Caring for Someone in an Aged Care Home

Your role as a carer does not necessarily end if the person you’re looking after moves to an aged care home. Even after moving them into a care facility, you might still spend a lot of time there, providing care and giving them company.

However, even when moving into an aged care facility may be considered the best option for your loved one, you may encounter some uncomfortable concerns.

Your daily schedule and way of life will change. You might also feel guilty or become uncertain about your decision. You might also miss being with your loved one while simultaneously feeling relieved to have others share in your role as a carer.

To quell your doubts and help you feel more confident in the choice you’ve made, here’s some vital information about caring for someone in an aged care home.

Signs your loved one will benefit from living in an aged care home

Moving a loved one into an aged care home can be a stressful, emotional, and ambivalent experience — both for the person making the move and their family, friends, and carers.

If you’re unsure whether a move to an aged care home will benefit your loved one, the following are indicators that they might be better off relocating to an assisted living facility:

  • Considerable mobility challenges
  • Severe incontinence issues
  • Problematic behaviour (e.g., wandering away or getting lost)
  • Serious communication concerns
  • Problems with planning, remembering, and thinking

Growing doubts

Though every person’s circumstances are unique, it’s perfectly acceptable for you to experience doubts and wonder:

  • Will my loved one be getting the attention they need?
  • Will people assume I abandoned my loved one?
  • Have I done all I could to prevent this?
  • Does my decision make me a failure?
  • When I’m not as busy, what am I supposed to do?

Though it may be challenging, it’s crucial to be realistic and decide based on what’s best for everyone, including your loved one and yourself.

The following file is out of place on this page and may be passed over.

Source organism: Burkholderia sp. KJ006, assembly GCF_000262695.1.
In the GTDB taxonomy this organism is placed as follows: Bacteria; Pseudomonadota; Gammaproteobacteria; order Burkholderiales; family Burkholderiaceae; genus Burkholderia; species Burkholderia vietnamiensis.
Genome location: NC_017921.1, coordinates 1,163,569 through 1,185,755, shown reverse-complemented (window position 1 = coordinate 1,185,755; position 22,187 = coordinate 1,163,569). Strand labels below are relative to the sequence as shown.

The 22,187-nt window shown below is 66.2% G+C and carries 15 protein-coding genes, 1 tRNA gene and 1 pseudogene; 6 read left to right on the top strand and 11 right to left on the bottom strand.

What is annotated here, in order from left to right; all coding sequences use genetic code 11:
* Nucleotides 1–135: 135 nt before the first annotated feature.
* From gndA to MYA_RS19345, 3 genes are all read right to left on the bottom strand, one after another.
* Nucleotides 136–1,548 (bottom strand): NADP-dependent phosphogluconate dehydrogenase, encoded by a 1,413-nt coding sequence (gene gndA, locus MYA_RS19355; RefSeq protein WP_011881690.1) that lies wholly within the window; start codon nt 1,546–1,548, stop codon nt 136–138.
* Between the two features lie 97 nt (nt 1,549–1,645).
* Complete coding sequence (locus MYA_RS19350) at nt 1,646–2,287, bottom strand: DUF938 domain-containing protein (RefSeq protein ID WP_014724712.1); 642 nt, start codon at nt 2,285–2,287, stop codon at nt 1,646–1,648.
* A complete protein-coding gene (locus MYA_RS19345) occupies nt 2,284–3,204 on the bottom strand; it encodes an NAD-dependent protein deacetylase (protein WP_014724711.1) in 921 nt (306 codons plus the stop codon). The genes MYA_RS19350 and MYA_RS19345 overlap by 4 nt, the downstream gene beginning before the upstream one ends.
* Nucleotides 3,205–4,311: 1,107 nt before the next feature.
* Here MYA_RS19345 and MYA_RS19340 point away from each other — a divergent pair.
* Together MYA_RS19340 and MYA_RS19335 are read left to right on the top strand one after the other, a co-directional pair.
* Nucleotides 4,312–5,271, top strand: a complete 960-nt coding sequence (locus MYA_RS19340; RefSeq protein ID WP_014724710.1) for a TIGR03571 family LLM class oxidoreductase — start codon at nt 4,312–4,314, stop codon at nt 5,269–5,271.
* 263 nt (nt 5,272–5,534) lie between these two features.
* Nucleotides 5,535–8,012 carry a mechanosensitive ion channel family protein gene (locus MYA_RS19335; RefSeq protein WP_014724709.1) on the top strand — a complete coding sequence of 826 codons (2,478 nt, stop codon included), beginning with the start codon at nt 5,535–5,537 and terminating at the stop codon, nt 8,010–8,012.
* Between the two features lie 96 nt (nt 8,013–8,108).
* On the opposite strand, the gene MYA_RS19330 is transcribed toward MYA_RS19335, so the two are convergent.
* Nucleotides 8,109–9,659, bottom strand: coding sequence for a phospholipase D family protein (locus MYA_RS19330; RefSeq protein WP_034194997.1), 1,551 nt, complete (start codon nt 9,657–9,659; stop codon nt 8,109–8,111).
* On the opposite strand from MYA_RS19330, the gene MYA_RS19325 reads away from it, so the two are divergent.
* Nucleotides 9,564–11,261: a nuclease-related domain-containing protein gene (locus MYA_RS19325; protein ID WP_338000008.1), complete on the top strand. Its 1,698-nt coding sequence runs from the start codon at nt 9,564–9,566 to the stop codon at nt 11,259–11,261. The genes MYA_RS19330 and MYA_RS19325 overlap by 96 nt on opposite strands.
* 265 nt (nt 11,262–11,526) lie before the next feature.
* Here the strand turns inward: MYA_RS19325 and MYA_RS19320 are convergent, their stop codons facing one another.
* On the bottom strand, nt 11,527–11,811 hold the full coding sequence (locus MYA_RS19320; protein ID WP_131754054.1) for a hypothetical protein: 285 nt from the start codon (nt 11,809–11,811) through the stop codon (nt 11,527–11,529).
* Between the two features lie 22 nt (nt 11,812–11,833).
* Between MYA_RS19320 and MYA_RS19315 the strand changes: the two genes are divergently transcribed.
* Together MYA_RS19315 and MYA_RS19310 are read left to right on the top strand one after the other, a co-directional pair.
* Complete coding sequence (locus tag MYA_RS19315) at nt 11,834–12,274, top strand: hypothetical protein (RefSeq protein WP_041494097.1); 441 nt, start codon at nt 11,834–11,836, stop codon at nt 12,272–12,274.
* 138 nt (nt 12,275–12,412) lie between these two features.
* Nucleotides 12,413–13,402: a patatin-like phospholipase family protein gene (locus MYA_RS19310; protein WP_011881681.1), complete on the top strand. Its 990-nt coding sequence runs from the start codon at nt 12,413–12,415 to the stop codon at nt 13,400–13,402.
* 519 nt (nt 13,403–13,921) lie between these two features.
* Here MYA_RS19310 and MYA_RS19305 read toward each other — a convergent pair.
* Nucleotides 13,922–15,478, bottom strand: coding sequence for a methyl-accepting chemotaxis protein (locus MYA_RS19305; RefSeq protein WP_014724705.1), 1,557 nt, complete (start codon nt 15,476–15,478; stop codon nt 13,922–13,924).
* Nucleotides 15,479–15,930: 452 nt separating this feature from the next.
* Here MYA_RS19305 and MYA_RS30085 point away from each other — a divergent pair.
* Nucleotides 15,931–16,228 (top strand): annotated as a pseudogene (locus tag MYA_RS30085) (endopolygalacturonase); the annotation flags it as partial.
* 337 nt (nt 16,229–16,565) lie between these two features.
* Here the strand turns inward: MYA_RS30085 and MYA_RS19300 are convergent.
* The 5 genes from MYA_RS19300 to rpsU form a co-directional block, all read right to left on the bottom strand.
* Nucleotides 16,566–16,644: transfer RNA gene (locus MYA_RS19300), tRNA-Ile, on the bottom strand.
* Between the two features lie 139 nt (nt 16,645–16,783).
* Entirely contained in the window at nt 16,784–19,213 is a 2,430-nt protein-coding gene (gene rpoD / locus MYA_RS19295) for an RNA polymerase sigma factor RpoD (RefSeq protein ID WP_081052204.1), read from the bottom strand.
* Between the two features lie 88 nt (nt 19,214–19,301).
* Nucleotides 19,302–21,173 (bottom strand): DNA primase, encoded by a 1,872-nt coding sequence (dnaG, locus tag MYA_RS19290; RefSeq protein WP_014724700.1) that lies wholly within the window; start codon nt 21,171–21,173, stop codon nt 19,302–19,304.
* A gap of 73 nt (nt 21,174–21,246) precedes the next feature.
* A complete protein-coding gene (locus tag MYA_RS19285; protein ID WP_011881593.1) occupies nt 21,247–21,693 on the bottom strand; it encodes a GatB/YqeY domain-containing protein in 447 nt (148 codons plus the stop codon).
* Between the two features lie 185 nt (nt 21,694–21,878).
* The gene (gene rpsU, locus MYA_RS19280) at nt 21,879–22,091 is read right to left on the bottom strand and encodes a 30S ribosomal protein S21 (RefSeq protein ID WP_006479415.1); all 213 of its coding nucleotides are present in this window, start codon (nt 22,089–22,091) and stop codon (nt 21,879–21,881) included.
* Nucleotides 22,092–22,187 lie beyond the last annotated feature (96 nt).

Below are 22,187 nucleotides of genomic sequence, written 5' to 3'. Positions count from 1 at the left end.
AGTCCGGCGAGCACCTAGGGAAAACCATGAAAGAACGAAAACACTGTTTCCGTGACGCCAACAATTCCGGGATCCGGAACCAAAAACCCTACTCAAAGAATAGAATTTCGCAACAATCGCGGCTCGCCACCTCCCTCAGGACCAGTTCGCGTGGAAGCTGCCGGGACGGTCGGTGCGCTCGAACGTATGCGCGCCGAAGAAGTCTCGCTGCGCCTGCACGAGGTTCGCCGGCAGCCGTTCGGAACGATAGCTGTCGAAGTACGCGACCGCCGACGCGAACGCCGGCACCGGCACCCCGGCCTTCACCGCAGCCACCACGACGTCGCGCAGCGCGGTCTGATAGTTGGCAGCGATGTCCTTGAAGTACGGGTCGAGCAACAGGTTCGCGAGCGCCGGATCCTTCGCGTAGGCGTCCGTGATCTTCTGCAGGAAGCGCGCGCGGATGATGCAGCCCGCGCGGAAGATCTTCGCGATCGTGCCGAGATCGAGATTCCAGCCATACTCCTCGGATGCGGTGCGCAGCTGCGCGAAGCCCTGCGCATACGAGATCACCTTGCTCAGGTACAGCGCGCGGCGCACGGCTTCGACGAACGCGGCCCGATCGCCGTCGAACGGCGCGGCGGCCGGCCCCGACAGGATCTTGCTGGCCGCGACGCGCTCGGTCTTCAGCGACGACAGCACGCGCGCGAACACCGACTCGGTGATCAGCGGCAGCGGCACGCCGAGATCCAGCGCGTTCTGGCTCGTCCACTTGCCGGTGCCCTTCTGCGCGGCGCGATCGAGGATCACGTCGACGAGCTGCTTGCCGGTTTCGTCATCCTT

The decision of whether the burden of care is too much for you to handle must be made by you. To help you cope with feelings of regret, guilt, sadness and fear:

  • Speak to someone who will listen well.
  • Get help with managing your emotions.
  • Think about getting counselling for carers.

Stay involved in your loved one’s care

Once the person you’ve been caring for moves into an aged care home, you can continue to support and care for them.

Most likely, you’ll be providing care in collaboration with medical experts. This could occasionally be challenging, especially if you haven’t worked with health professionals before.

You may also want to adopt a mindset that you’re an essential member of a team of carers. Along with the patient’s doctor and other medical professionals, your carer team may also comprise nurses and social workers.

Remember, you’re an essential team member, and you play a crucial role in the total care of your loved one. To stay in the loop, consider these tips:

  • Familiarise yourself with the names of and get essential details about the other members of your loved one’s care team.
  • Take detailed notes about any discussions or concerns about your loved one, or bring someone along to lend an ear.
  • Speak up and ask questions.
  • Keep a list of your loved one’s health concerns and share these with the other carers.
  • Clarify information (including diagnoses or medications) and have it documented for accuracy.

Remember, you can stay involved in the care of your loved one for as long as possible.

So, give yourself a pat on the back and don’t be afraid to ask for help.


If this article has inspired you to think about your own unique situation and, more importantly, what you and your family are going through right now, please contact your advice professional.

(Feedsy Exclusive)


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